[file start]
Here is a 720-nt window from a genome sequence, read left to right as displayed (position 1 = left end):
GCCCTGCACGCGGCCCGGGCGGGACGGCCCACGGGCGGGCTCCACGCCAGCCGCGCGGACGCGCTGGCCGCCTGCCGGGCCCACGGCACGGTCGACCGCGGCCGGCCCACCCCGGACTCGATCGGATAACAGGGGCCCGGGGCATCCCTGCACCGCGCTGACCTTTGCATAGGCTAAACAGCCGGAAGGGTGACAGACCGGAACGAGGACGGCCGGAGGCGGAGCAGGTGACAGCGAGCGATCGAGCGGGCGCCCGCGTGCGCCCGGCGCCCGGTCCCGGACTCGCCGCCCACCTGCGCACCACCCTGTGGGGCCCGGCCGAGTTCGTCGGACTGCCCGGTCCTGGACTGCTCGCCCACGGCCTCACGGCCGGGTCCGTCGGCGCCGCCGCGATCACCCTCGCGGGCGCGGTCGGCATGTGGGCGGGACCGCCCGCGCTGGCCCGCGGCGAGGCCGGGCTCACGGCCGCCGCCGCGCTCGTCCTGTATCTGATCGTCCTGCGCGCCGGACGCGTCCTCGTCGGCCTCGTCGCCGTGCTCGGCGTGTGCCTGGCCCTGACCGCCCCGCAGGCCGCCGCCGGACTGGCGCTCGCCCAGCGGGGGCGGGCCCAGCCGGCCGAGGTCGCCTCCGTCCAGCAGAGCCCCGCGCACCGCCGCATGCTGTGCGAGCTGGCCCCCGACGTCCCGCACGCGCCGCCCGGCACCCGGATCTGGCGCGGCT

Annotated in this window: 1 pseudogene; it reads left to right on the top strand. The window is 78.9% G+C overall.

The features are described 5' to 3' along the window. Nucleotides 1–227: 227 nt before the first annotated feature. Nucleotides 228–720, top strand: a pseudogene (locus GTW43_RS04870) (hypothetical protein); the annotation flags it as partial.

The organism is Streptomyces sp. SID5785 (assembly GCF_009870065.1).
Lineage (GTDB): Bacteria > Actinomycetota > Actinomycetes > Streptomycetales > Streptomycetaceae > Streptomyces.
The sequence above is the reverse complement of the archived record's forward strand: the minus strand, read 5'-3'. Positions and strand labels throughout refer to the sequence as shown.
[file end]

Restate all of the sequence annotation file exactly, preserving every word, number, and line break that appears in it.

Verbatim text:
Here is a 720-nt window from a genome sequence, read left to right as displayed (position 1 = left end):
GCCCTGCACGCGGCCCGGGCGGGACGGCCCACGGGCGGGCTCCACGCCAGCCGCGCGGACGCGCTGGCCGCCTGCCGGGCCCACGGCACGGTCGACCGCGGCCGGCCCACCCCGGACTCGATCGGATAACAGGGGCCCGGGGCATCCCTGCACCGCGCTGACCTTTGCATAGGCTAAACAGCCGGAAGGGTGACAGACCGGAACGAGGACGGCCGGAGGCGGAGCAGGTGACAGCGAGCGATCGAGCGGGCGCCCGCGTGCGCCCGGCGCCCGGTCCCGGACTCGCCGCCCACCTGCGCACCACCCTGTGGGGCCCGGCCGAGTTCGTCGGACTGCCCGGTCCTGGACTGCTCGCCCACGGCCTCACGGCCGGGTCCGTCGGCGCCGCCGCGATCACCCTCGCGGGCGCGGTCGGCATGTGGGCGGGACCGCCCGCGCTGGCCCGCGGCGAGGCCGGGCTCACGGCCGCCGCCGCGCTCGTCCTGTATCTGATCGTCCTGCGCGCCGGACGCGTCCTCGTCGGCCTCGTCGCCGTGCTCGGCGTGTGCCTGGCCCTGACCGCCCCGCAGGCCGCCGCCGGACTGGCGCTCGCCCAGCGGGGGCGGGCCCAGCCGGCCGAGGTCGCCTCCGTCCAGCAGAGCCCCGCGCACCGCCGCATGCTGTGCGAGCTGGCCCCCGACGTCCCGCACGCGCCGCCCGGCACCCGGATCTGGCGCGGCT

Annotated in this window: 1 pseudogene; it reads left to right on the top strand. The window is 78.9% G+C overall.

The features are described 5' to 3' along the window. Nucleotides 1–227: 227 nt before the first annotated feature. Nucleotides 228–720, top strand: a pseudogene (locus GTW43_RS04870) (hypothetical protein); the annotation flags it as partial.

The organism is Streptomyces sp. SID5785 (assembly GCF_009870065.1).
Lineage (GTDB): Bacteria > Actinomycetota > Actinomycetes > Streptomycetales > Streptomycetaceae > Streptomyces.
The sequence above is the reverse complement of the archived record's forward strand: the minus strand, read 5'-3'. Positions and strand labels throughout refer to the sequence as shown.